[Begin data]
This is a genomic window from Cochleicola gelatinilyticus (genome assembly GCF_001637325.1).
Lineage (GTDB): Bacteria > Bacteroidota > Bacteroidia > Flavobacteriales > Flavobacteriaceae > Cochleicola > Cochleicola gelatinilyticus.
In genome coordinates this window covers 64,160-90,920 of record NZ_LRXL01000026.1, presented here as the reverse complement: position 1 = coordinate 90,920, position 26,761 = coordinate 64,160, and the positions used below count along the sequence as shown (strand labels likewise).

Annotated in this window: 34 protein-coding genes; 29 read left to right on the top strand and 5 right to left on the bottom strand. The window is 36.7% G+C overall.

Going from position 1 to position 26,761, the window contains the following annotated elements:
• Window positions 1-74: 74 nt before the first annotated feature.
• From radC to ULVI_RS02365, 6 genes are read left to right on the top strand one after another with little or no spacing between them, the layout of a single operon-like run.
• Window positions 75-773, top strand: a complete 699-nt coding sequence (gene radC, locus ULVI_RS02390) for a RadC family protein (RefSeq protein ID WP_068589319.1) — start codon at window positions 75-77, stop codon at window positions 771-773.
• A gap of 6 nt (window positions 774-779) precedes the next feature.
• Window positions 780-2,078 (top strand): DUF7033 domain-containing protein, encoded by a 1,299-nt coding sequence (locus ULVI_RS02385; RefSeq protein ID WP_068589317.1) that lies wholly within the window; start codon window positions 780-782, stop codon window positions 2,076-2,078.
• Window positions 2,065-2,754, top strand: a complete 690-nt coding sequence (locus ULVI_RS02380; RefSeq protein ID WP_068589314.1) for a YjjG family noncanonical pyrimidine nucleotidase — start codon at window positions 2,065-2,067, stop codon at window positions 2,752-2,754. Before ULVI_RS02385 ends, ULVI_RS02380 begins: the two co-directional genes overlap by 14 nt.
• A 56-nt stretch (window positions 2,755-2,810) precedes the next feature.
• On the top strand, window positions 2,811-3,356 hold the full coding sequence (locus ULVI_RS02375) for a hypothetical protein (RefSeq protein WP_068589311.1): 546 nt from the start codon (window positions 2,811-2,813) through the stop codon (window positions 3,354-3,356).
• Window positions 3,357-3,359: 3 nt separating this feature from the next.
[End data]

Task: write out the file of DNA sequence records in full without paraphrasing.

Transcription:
This is a genomic window from Cochleicola gelatinilyticus (genome assembly GCF_001637325.1).
Lineage (GTDB): Bacteria > Bacteroidota > Bacteroidia > Flavobacteriales > Flavobacteriaceae > Cochleicola > Cochleicola gelatinilyticus.
In genome coordinates this window covers 64,160-90,920 of record NZ_LRXL01000026.1, presented here as the reverse complement: position 1 = coordinate 90,920, position 26,761 = coordinate 64,160, and the positions used below count along the sequence as shown (strand labels likewise).

Annotated in this window: 34 protein-coding genes; 29 read left to right on the top strand and 5 right to left on the bottom strand. The window is 36.7% G+C overall.

Going from position 1 to position 26,761, the window contains the following annotated elements:
• Window positions 1-74: 74 nt before the first annotated feature.
• From radC to ULVI_RS02365, 6 genes are read left to right on the top strand one after another with little or no spacing between them, the layout of a single operon-like run.
• Window positions 75-773, top strand: a complete 699-nt coding sequence (gene radC, locus ULVI_RS02390) for a RadC family protein (RefSeq protein ID WP_068589319.1) — start codon at window positions 75-77, stop codon at window positions 771-773.
• A gap of 6 nt (window positions 774-779) precedes the next feature.
• Window positions 780-2,078 (top strand): DUF7033 domain-containing protein, encoded by a 1,299-nt coding sequence (locus ULVI_RS02385; RefSeq protein ID WP_068589317.1) that lies wholly within the window; start codon window positions 780-782, stop codon window positions 2,076-2,078.
• Window positions 2,065-2,754, top strand: a complete 690-nt coding sequence (locus ULVI_RS02380; RefSeq protein ID WP_068589314.1) for a YjjG family noncanonical pyrimidine nucleotidase — start codon at window positions 2,065-2,067, stop codon at window positions 2,752-2,754. Before ULVI_RS02385 ends, ULVI_RS02380 begins: the two co-directional genes overlap by 14 nt.
• A 56-nt stretch (window positions 2,755-2,810) precedes the next feature.
• On the top strand, window positions 2,811-3,356 hold the full coding sequence (locus ULVI_RS02375) for a hypothetical protein (RefSeq protein WP_068589311.1): 546 nt from the start codon (window positions 2,811-2,813) through the stop codon (window positions 3,354-3,356).
• Window positions 3,357-3,359: 3 nt separating this feature from the next.